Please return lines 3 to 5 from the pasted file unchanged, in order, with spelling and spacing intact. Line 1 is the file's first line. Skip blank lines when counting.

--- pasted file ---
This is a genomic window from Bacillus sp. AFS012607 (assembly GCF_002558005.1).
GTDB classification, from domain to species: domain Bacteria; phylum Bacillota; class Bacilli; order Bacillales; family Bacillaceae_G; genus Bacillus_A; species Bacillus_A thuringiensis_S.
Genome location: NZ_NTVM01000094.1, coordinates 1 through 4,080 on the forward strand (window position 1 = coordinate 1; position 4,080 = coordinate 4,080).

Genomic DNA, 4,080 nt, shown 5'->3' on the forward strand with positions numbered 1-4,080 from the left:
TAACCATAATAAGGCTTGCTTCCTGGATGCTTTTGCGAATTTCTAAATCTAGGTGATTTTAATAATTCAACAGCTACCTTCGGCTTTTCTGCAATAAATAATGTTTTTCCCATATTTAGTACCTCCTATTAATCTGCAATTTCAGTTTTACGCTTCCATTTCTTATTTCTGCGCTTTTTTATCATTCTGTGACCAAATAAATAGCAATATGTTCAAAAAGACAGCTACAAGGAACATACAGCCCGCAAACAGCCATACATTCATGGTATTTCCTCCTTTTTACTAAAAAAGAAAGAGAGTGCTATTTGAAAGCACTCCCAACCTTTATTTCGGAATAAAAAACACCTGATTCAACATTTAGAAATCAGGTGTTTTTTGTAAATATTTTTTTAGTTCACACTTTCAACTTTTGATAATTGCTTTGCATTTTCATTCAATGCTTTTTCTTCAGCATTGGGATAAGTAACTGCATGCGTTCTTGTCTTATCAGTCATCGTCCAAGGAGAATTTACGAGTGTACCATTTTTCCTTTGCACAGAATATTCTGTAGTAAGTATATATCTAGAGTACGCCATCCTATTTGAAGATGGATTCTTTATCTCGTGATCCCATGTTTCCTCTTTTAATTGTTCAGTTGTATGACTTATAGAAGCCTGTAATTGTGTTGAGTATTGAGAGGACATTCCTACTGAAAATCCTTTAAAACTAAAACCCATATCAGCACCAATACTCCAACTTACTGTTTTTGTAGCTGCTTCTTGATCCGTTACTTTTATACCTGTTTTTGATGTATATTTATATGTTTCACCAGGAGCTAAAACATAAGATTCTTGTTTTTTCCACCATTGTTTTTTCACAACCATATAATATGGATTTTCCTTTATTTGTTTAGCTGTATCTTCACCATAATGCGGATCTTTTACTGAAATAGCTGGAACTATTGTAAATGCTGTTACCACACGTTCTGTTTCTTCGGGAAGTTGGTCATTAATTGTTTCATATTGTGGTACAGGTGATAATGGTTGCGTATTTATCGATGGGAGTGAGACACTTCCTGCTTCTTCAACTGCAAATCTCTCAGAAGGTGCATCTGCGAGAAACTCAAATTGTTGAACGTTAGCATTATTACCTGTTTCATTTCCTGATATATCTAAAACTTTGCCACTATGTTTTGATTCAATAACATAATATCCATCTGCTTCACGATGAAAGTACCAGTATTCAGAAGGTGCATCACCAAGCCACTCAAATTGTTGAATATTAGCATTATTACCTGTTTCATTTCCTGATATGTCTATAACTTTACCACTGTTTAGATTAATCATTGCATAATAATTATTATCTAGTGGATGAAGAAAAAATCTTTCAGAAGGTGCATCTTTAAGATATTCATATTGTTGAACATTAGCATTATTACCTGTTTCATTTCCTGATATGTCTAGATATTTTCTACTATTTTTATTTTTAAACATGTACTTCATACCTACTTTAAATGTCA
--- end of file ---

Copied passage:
Genome location: NZ_NTVM01000094.1, coordinates 1 through 4,080 on the forward strand (window position 1 = coordinate 1; position 4,080 = coordinate 4,080).

Genomic DNA, 4,080 nt, shown 5'->3' on the forward strand with positions numbered 1-4,080 from the left:
TAACCATAATAAGGCTTGCTTCCTGGATGCTTTTGCGAATTTCTAAATCTAGGTGATTTTAATAATTCAACAGCTACCTTCGGCTTTTCTGCAATAAATAATGTTTTTCCCATATTTAGTACCTCCTATTAATCTGCAATTTCAGTTTTACGCTTCCATTTCTTATTTCTGCGCTTTTTTATCATTCTGTGACCAAATAAATAGCAATATGTTCAAAAAGACAGCTACAAGGAACATACAGCCCGCAAACAGCCATACATTCATGGTATTTCCTCCTTTTTACTAAAAAAGAAAGAGAGTGCTATTTGAAAGCACTCCCAACCTTTATTTCGGAATAAAAAACACCTGATTCAACATTTAGAAATCAGGTGTTTTTTGTAAATATTTTTTTAGTTCACACTTTCAACTTTTGATAATTGCTTTGCATTTTCATTCAATGCTTTTTCTTCAGCATTGGGATAAGTAACTGCATGCGTTCTTGTCTTATCAGTCATCGTCCAAGGAGAATTTACGAGTGTACCATTTTTCCTTTGCACAGAATATTCTGTAGTAAGTATATATCTAGAGTACGCCATCCTATTTGAAGATGGATTCTTTATCTCGTGATCCCATGTTTCCTCTTTTAATTGTTCAGTTGTATGACTTATAGAAGCCTGTAATTGTGTTGAGTATTGAGAGGACATTCCTACTGAAAATCCTTTAAAACTAAAACCCATATCAGCACCAATACTCCAACTTACTGTTTTTGTAGCTGCTTCTTGATCCGTTACTTTTATACCTGTTTTTGATGTATATTTATATGTTTCACCAGGAGCTAAAACATAAGATTCTTGTTTTTTCCACCATTGTTTTTTCACAACCATATAATATGGATTTTCCTTTATTTGTTTAGCTGTATCTTCACCATAATGCGGATCTTTTACTGAAATAGCTGGAACTATTGTAAATGCTGTTACCACACGTTCTGTTTCTTCGGGAAGTTGGTCATTAATTGTTTCATATTGTGGTACAGGTGATAATGGTTGCGTATTTATCGATGGGAGTGAGACACTTCCTGCTTCTTCAACTGCAAATCTCTCAGAAGGTGCATCTGCGAGAAACTCAAATTGTTGAACGTTAGCATTATTACCTGTTTCATTTCCTGATATATCTAAAACTTTGCCACTATGTTTTGATTCAATAACATAATATCCATCTGCTTCACGATGAAAGTACCAGTATTCAGAAGGTGCATCACCAAGCCACTCAAATTGTTGAATATTAGCATTATTACCTGTTTCATTTCCTGATATGTCTATAACTTTACCACTGTTTAGATTAATCATTGCATAATAATTATTATCTAGTGGATGAAGAAAAAATCTTTCAGAAGGTGCATCTTTAAGATATTCATATTGTTGAACATTAGCATTATTACCTGTTTCATTTCCTGATATGTCTAGATATTTTCTACTATTTTTATTTTTAAACATGTACTTCATACCTACTTTAAATGTCA